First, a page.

Brooklyn jail crisis is a civil rights issue

Recent events in a Brooklyn federal jail revealed detainees held in subhuman and illegal conditions, without necessary medicine, heat, light and even water. But the Metropolitan Detention Center detainees were also lucky, because it is located in New York City, where public service attorneys are attentive, families are nearby to protest and draw media attention to the conditions and where a judge even paid a visit.

As others are pointing out, the substandard conditions in federal jails is not an isolated problem. “This is chronic,” Eric Young, president of the union that represents federal prison workers told NBC. Issues range from heat to broken elevators to mold. In 2013, lawyers sued the state of California and forced the relocation of inmates to other several jails because convicted inmates were knowingly being exposed to the fungus that causes Valley Fever. Many suffered, some died.

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The way we’re treating detainees and prisoners is not only a humanitarian crisis, it is also a civil rights issue. The vast majority of inmates and detainees are people of color, nationwide. In 2016, blacks represented one third of the sentenced prison population (but 12 percent of the U.S. adult population); Hispanics represented nearly one quarter of inmates (and 16 percent of the adult population).

Most of those in being held in jail are also poor, some may have violated parole, or perhaps they are facing multiple charges across several jurisdictions and bail is denied, but the most common reason is money. Their families do not have the funds to have them released pending trial. What this means is that poverty is the main reason people are in jail.

Remember that many of these people are simply being charged — they are presumed innocent; they have not yet had their day in court. In Brooklyn and elsewhere, they are being treated worse than criminals.

Whether someone is detained on charges or convicted and serving a prison sentence, everyone has legal and constitutional rights to lawyers. But when the Metropolitan Detention Center denied attorneys access to the building, they violated the 6th Amendment, which guarantees a defendant the right to a speedy and public trial, the right to be tried by an impartial jury, the right to be informed of the charges, the right to confront and call witnesses and the right to an attorney.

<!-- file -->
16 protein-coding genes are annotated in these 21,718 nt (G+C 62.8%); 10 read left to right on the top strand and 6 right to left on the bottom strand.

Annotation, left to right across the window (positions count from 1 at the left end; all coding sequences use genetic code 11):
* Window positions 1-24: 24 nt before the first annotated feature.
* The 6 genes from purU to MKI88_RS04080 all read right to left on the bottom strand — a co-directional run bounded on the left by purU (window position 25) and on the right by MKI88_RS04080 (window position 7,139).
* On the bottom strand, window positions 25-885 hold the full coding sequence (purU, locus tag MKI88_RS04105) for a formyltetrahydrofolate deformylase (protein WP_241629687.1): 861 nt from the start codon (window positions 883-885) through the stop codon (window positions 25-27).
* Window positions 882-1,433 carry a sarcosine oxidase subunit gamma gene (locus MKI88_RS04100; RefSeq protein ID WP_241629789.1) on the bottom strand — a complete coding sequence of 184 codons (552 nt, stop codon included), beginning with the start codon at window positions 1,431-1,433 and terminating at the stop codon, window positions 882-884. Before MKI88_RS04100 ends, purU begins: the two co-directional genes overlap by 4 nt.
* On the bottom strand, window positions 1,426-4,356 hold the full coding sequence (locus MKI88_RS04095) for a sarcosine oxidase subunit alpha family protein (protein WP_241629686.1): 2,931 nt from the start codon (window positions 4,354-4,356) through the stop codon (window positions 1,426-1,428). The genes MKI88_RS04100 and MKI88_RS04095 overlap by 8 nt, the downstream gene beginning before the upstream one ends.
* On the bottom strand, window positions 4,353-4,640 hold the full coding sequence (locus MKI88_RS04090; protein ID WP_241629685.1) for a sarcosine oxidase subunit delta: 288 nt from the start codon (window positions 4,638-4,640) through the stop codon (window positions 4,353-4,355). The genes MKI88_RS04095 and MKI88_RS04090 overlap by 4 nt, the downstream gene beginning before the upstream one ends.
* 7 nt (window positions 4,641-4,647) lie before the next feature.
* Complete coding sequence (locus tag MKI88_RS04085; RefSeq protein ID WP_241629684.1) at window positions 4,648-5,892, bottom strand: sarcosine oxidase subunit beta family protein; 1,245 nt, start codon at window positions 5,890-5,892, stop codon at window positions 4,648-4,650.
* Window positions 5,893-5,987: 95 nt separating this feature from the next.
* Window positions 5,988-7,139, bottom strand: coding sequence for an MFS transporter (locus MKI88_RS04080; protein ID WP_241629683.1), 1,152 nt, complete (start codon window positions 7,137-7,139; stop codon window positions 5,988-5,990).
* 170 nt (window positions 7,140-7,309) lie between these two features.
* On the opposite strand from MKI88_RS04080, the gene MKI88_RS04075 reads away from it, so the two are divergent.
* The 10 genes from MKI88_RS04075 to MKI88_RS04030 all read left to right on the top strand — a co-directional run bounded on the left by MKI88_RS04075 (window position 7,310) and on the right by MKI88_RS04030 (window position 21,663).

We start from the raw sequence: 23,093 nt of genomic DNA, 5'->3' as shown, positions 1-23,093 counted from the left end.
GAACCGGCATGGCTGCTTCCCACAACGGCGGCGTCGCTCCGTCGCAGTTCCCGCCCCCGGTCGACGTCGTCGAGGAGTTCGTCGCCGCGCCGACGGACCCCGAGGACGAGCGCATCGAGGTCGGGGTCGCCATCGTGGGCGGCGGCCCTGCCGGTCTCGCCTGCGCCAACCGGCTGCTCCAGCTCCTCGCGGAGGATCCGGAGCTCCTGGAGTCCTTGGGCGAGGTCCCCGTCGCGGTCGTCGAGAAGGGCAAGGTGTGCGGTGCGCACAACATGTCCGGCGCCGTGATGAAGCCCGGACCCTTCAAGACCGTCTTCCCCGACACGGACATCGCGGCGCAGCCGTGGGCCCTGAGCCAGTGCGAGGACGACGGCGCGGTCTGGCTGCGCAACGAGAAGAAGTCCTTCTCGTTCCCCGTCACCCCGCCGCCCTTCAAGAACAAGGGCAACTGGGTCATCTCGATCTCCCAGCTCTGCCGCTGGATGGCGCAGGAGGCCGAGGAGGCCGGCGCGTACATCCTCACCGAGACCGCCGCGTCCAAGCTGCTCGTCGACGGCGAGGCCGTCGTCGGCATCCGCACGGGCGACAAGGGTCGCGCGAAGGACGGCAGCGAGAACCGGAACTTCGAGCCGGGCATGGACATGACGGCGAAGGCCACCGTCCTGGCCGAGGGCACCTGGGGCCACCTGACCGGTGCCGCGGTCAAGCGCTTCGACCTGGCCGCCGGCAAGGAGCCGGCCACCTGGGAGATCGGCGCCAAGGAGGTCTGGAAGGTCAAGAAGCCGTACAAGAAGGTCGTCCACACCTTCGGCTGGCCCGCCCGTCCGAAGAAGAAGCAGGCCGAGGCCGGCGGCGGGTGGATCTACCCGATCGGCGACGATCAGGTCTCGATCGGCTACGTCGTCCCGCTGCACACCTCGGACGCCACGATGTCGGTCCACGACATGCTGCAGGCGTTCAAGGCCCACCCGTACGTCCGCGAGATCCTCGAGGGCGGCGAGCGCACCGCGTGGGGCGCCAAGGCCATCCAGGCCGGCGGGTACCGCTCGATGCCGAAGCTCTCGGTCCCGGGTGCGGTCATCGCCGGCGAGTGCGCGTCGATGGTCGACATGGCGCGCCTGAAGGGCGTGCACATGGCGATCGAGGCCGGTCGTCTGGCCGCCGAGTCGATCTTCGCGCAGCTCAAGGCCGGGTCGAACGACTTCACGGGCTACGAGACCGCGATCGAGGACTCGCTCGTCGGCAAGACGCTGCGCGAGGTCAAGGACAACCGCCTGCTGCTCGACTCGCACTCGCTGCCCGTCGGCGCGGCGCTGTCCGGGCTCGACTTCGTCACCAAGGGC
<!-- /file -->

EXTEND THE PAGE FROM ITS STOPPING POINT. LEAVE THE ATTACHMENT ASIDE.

The cracks in the prison system are never unique to one facility. One can only scratch the surface of any prison, jail, detention center to uncover the same problems over and over: disease, abuse by other prisoners and correctional staff, unsanitary conditions, poor food, no heat or too much heat, dirty water — the endless litany is limited only by the complaints dared to be voiced by the incarcerated.

While NYC Mayor Bill DeBlasio (D) sent a truck with blankets and Gov. Andrew Cuomo (D) spoke out against the conditions, there’s been nary a word from President TrumpDonald John TrumpTrump calls Sri Lankan prime minister following church bombings Ex-Trump lawyer: Mueller knew Trump had to call investigation a 'witch hunt' for 'political reasons' The biggest challenge from the Mueller Report depends on the vigilance of everyone MORE or the current administration about what happened in Brooklyn.

There has been no acknowledgment from the Federal Bureau of Prisons, which is housed under the U.S. Department of Justice, about the disaster. Where is the accountability?

The only ones speaking out are families and loved one of the detainees, correctional staff who worked partially while on furlough in the cold and dark; the attorneys; and, of course, the detainees, who could be heard banging on the icy windows in protest.

I can’t help but draw a connection between the disgrace at the Metropolitan Detention Center and how undocumented migrants are being treated in hundreds of ICE detention centers across this country: in freezing conditions without proper clothing or blankets, separating children from their families and failing to provide for their most basic needs and subjecting girls and women to humiliating and abusive treatment. They, too, are people of color.

The administration treats with indifference and scorns non-guilty detainees, incarcerated criminals and Central American families who seek legal asylum at the borders. The message is unequivocal: We do not acknowledge nor care about your humanity.

Linda Aristondo is an attorney in the New York tri-state area and an Encore public voices fellow with The OpEd Project.